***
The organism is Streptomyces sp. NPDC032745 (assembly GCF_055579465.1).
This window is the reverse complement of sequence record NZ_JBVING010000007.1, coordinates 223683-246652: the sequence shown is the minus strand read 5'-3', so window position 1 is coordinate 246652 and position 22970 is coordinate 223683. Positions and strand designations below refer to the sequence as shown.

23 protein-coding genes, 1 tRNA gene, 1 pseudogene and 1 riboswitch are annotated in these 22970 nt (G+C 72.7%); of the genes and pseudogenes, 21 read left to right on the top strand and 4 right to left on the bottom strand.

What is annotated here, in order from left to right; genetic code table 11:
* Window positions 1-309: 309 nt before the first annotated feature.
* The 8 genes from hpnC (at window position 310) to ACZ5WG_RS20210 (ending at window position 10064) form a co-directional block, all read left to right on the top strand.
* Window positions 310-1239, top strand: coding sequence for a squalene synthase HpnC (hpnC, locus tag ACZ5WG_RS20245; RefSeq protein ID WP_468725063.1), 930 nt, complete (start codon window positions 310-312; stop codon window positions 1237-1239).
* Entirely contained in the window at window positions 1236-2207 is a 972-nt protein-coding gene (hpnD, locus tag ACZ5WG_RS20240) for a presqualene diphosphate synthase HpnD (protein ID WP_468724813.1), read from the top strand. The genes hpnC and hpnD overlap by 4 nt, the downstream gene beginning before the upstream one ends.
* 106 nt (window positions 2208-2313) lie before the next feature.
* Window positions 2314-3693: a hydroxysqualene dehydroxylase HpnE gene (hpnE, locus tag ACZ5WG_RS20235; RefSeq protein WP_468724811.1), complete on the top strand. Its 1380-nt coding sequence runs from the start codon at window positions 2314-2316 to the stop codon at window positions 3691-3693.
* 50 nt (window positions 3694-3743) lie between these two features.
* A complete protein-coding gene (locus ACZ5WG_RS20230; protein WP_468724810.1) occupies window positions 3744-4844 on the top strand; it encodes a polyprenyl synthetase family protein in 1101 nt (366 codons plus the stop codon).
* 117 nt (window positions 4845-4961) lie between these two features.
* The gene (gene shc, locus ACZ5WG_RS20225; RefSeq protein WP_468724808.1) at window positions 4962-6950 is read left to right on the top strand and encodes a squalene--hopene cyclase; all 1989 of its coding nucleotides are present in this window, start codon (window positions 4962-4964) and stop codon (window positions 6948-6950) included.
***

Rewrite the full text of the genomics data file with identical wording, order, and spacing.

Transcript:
The organism is Streptomyces sp. NPDC032745 (assembly GCF_055579465.1).
This window is the reverse complement of sequence record NZ_JBVING010000007.1, coordinates 223683-246652: the sequence shown is the minus strand read 5'-3', so window position 1 is coordinate 246652 and position 22970 is coordinate 223683. Positions and strand designations below refer to the sequence as shown.

23 protein-coding genes, 1 tRNA gene, 1 pseudogene and 1 riboswitch are annotated in these 22970 nt (G+C 72.7%); of the genes and pseudogenes, 21 read left to right on the top strand and 4 right to left on the bottom strand.

What is annotated here, in order from left to right; genetic code table 11:
* Window positions 1-309: 309 nt before the first annotated feature.
* The 8 genes from hpnC (at window position 310) to ACZ5WG_RS20210 (ending at window position 10064) form a co-directional block, all read left to right on the top strand.
* Window positions 310-1239, top strand: coding sequence for a squalene synthase HpnC (hpnC, locus tag ACZ5WG_RS20245; RefSeq protein ID WP_468725063.1), 930 nt, complete (start codon window positions 310-312; stop codon window positions 1237-1239).
* Entirely contained in the window at window positions 1236-2207 is a 972-nt protein-coding gene (hpnD, locus tag ACZ5WG_RS20240) for a presqualene diphosphate synthase HpnD (protein ID WP_468724813.1), read from the top strand. The genes hpnC and hpnD overlap by 4 nt, the downstream gene beginning before the upstream one ends.
* 106 nt (window positions 2208-2313) lie before the next feature.
* Window positions 2314-3693: a hydroxysqualene dehydroxylase HpnE gene (hpnE, locus tag ACZ5WG_RS20235; RefSeq protein WP_468724811.1), complete on the top strand. Its 1380-nt coding sequence runs from the start codon at window positions 2314-2316 to the stop codon at window positions 3691-3693.
* 50 nt (window positions 3694-3743) lie between these two features.
* A complete protein-coding gene (locus ACZ5WG_RS20230; protein WP_468724810.1) occupies window positions 3744-4844 on the top strand; it encodes a polyprenyl synthetase family protein in 1101 nt (366 codons plus the stop codon).
* 117 nt (window positions 4845-4961) lie between these two features.
* The gene (gene shc, locus ACZ5WG_RS20225; RefSeq protein WP_468724808.1) at window positions 4962-6950 is read left to right on the top strand and encodes a squalene--hopene cyclase; all 1989 of its coding nucleotides are present in this window, start codon (window positions 4962-4964) and stop codon (window positions 6948-6950) included.